Does your daughter feel like you are the clothing police?Well you are not the only one. This is definitely one of the hot topics for mothers and daughters. (and not in a good way.)You give her constructive criticism. "That dress doesn't look good on you." You just want to protect her. "You can't go out wearing that shirt or that short skirt."Your daughter doesn't see your good intentions and goes ballistic.What she hears is "you think I'm fat," or "you think I'm ugly," or "you are trying to control me."What is a mom to do?To answer this question,I invited Catherine Cassidy to share her expertise.Catherine Cassidy founded U*styled in 2008 to give professional women the tools to live their lives in style by curating a wardrobe they love that makes getting dressed each morning easy and effortless.For Catherine, it's not just about style. It's about empowering women to step into their power using their style as a catalyst. She helps women define their style, integrate it into WHO they are and how they show up and then help them build a wardrobe they love that supports their personal and professional goals.In this episode I ask Catherine these questions.1. Brene Brown talks about the #1 shame issue for women and girls is body issues. Being a stylist how do you address this issue when helping women find their style. Would you approach teenage girls differently?2. How would you work with a teenage girl? What can a mom do if her daughter is wearing something inappropriate?3. What about mom's style...Her daughter doesn't want her dressing like a teenager but she also doesn't want to be embarrassed by what she wears.In this podcast you will learn how to talk to your daughter about her clothing and style in an empowering way. You will be given practical tips on how to approach your daughter, what you should say, and what you should avoid saying.You want to affirm your daughters beauty, build her self confidence, and empower your daughter to find her own style.Catherine has a message for moms too. Learn what it means to be a Style Icon.Learn more about Catherineand get her free gift How to Build A Wardrobe You Love!at www.Ustyled.com.Learn more about your ad choices. Visit megaphone.fm/adchoices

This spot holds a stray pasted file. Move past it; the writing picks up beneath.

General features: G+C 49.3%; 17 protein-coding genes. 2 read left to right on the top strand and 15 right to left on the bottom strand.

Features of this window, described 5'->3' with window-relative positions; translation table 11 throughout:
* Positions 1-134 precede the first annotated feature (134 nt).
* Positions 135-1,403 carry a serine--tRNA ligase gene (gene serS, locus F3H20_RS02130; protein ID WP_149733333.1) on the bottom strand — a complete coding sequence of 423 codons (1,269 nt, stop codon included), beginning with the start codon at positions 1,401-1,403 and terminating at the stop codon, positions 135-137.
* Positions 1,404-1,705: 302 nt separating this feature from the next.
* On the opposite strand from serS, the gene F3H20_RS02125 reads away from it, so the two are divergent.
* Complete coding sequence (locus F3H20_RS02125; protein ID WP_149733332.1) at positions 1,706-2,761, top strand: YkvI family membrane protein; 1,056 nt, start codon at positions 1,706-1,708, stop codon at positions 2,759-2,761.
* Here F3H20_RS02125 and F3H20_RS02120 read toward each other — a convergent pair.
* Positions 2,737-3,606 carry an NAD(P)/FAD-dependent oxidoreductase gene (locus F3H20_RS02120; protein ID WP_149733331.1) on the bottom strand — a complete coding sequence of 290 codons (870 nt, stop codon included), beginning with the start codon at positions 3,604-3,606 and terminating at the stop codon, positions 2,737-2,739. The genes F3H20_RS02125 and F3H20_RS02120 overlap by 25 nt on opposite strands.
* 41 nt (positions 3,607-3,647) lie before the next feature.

No parent wants to believe their middle school teen (or younger) is sexting. Maybe it's not your teen, but it's the teen culture. One thing that moms don't think about, is that your teen may not be an initiator of the sexting but could easily be the recipient. Sexting has become a huge cultural problem for teens. Here are some statistics from 2009 and the numbers are not getting any better.The percent of teenagers sending or posting sexually suggestive messages: 39% of all teenagers, 37% of teen girls, 40% of teen boys48 Percent of teenagers say they have received such messages71 Percent of teen girls and 67% of teen guys who have sent or posted sexually suggestive content say they have sent or posted this content to a boyfriend or girlfriend.36 Percent of teen girls and 39 % of teen boys say it is common for nude or semi-nude photos to get shared with people other than the intended recipient.51 Percent of teen girls say pressure from a guy is a reason girls send sexy messages or images; only 18 % of teen boys cited pressure from female counterparts as a reason.52 Percent of teenage girls used sexting as a “sexy present” for their boyfriend.34 Percent of teen girls say they sent or posted sexually suggestive content to “feel sexy.”12 Percent of teen girls felt “pressured” to send sexually suggestive messages or images. In this episode I interview Benjamin Dancer. He is an Advisor at Jefferson County Open School where he has made a career out of mentoring young people as they come of age. He wrote the novel PATRIARCH RUN, a coming-of-age story. Benjamin writes about parenting and education. He is also a father of three.Today we are going to talk about a very important issue that catches many parents unaware--sexting. Besides being the founder of Power Your Parenting, I have been in private practice as a marriage and family therapist for over 20 years. I have worked with many teen issues over the past two decades. By far the biggest issue I have dealt with this year is the devastating consequences of sexting. Many of these clients were girls in middle school, who because of pressure, naiveness, and an undeveloped prefrontal cortex, ended up sending semi-nude pictures to boys who forwarded them throughout the community. This is every mothers worst fear.My hope is that this podcast will help moms become educated and aware, so they can educate and empower their teens to say no to sexting. Benjamin and I talk about when we were teens we made lots of mistakes. The problem in this culture, is that a mistake like sexting leaves a permanent record in the digital world. Here are some questions we address. At what age does sexting become an issue?What moms need to know about sexting.What can moms do to prevent and protect their teen from sexting?How do you talk to your teen about sexting?What should parents do if they suspect their son or daughter is sexting? *** If your teen has been shamed or humiliated because of texting there is a lot you can do. You can help your teen get on the other side of this.The girls I have worked with were able to learn big lessons from this experience and come out wiser, stronger, and with a greater confidence.Contact Benjamin Dancer at Website:BenjaminDancer.com Blog:http://www.benjamindancer.com/Blog/ You can download SEXTING AT SCHOOL for free at Goodreads or if you're feeling generous you can buy it for $0.99 at Amazon.Learn more about your ad choices. Visit megaphone.fm/adchoices